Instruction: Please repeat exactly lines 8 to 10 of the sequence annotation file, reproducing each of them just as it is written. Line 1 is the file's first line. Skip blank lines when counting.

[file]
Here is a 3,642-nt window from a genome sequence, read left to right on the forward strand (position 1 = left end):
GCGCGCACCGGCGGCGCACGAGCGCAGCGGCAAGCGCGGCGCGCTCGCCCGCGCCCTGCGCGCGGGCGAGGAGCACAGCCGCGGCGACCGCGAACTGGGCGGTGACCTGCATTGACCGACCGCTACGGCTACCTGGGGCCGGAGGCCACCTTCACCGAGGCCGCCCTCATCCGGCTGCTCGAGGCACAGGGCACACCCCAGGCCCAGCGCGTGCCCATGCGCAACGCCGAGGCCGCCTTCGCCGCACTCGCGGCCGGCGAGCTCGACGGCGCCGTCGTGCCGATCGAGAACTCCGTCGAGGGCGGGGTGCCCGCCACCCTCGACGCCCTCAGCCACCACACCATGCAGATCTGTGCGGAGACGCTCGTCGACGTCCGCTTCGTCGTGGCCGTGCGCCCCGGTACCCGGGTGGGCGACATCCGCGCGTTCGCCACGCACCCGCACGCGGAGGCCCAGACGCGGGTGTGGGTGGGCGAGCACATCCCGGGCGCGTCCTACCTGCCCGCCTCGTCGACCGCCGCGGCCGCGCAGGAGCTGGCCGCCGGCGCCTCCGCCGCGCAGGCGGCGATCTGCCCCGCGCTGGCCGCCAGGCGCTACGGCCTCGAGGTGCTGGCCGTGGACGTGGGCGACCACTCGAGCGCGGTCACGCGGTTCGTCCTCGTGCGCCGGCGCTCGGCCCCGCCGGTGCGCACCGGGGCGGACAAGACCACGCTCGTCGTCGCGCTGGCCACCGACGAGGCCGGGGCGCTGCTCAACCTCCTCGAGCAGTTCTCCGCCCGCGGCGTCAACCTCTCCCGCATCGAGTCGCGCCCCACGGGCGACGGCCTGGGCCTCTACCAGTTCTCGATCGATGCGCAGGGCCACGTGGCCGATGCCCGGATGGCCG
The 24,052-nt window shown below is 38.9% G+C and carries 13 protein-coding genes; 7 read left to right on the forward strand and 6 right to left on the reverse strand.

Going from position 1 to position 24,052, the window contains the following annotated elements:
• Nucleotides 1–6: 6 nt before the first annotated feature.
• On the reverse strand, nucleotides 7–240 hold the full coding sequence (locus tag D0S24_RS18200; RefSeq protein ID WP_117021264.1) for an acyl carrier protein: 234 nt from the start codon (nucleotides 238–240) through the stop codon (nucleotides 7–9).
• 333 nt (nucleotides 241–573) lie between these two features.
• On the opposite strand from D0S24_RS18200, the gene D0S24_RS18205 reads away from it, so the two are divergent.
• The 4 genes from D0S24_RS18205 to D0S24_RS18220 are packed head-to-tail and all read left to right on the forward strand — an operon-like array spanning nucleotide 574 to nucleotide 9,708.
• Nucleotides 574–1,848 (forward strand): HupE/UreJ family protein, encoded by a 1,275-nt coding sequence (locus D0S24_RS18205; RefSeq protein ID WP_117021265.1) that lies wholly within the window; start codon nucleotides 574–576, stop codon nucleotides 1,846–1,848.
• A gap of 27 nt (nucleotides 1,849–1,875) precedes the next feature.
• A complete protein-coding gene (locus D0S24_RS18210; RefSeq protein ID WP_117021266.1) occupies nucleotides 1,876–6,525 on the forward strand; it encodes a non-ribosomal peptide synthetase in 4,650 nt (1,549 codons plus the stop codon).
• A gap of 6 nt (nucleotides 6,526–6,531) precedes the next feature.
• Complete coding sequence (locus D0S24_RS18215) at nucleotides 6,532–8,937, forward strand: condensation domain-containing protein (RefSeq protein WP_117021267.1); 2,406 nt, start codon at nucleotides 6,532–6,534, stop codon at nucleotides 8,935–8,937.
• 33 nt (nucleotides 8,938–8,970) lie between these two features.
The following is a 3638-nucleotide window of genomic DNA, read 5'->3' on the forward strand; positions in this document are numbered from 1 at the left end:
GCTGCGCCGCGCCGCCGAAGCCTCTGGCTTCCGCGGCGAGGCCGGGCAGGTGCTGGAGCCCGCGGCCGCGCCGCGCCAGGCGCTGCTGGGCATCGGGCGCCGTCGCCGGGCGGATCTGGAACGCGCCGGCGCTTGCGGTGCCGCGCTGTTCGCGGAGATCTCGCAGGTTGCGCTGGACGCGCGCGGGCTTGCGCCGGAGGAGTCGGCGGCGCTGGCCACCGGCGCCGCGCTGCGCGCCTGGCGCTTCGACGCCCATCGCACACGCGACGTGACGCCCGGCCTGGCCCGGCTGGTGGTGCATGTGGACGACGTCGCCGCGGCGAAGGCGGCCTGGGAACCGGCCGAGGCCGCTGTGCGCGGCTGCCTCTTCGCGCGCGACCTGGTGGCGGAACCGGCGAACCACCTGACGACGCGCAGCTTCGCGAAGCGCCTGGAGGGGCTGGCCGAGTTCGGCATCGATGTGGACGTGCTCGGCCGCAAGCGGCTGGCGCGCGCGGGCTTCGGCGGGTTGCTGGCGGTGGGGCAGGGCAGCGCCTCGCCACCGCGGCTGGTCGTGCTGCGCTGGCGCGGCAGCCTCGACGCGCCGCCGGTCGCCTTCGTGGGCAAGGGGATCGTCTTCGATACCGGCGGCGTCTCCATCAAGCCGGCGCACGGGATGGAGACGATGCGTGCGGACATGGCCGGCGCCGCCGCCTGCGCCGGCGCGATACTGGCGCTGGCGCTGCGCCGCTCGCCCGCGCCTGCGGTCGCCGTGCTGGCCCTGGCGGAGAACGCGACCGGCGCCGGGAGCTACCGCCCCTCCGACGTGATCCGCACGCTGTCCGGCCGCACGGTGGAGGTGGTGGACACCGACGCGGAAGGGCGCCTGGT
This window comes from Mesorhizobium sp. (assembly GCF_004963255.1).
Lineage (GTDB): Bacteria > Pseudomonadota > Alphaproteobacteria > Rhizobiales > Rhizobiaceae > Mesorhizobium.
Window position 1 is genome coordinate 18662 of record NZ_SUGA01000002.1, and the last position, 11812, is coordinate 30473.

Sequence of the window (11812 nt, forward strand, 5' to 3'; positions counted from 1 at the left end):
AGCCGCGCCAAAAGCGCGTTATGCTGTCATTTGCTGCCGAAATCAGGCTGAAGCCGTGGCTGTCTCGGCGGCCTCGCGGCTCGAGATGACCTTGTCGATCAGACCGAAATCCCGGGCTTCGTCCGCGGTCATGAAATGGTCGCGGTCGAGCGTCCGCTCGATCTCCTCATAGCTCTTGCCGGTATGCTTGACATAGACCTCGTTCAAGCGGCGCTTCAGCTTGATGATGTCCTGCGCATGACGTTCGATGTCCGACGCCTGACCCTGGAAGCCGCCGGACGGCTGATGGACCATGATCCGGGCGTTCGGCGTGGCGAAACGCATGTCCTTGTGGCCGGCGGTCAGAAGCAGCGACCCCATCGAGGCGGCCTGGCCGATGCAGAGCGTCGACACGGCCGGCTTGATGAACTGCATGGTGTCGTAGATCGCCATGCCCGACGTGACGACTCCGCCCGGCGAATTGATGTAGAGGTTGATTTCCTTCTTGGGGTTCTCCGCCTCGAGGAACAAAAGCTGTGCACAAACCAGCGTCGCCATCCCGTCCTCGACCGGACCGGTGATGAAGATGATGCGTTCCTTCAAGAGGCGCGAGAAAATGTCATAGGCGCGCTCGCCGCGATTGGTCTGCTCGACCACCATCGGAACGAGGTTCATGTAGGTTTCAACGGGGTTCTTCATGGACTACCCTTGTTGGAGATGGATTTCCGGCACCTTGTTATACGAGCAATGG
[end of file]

• On the opposite strand from D0S24_RS18200, the gene D0S24_RS18205 reads away from it, so the two are divergent.
• The 4 genes from D0S24_RS18205 to D0S24_RS18220 are packed head-to-tail and all read left to right on the forward strand — an operon-like array spanning nucleotide 574 to nucleotide 9,708.
• Nucleotides 574–1,848 (forward strand): HupE/UreJ family protein, encoded by a 1,275-nt coding sequence (locus D0S24_RS18205; RefSeq protein ID WP_117021265.1) that lies wholly within the window; start codon nucleotides 574–576, stop codon nucleotides 1,846–1,848.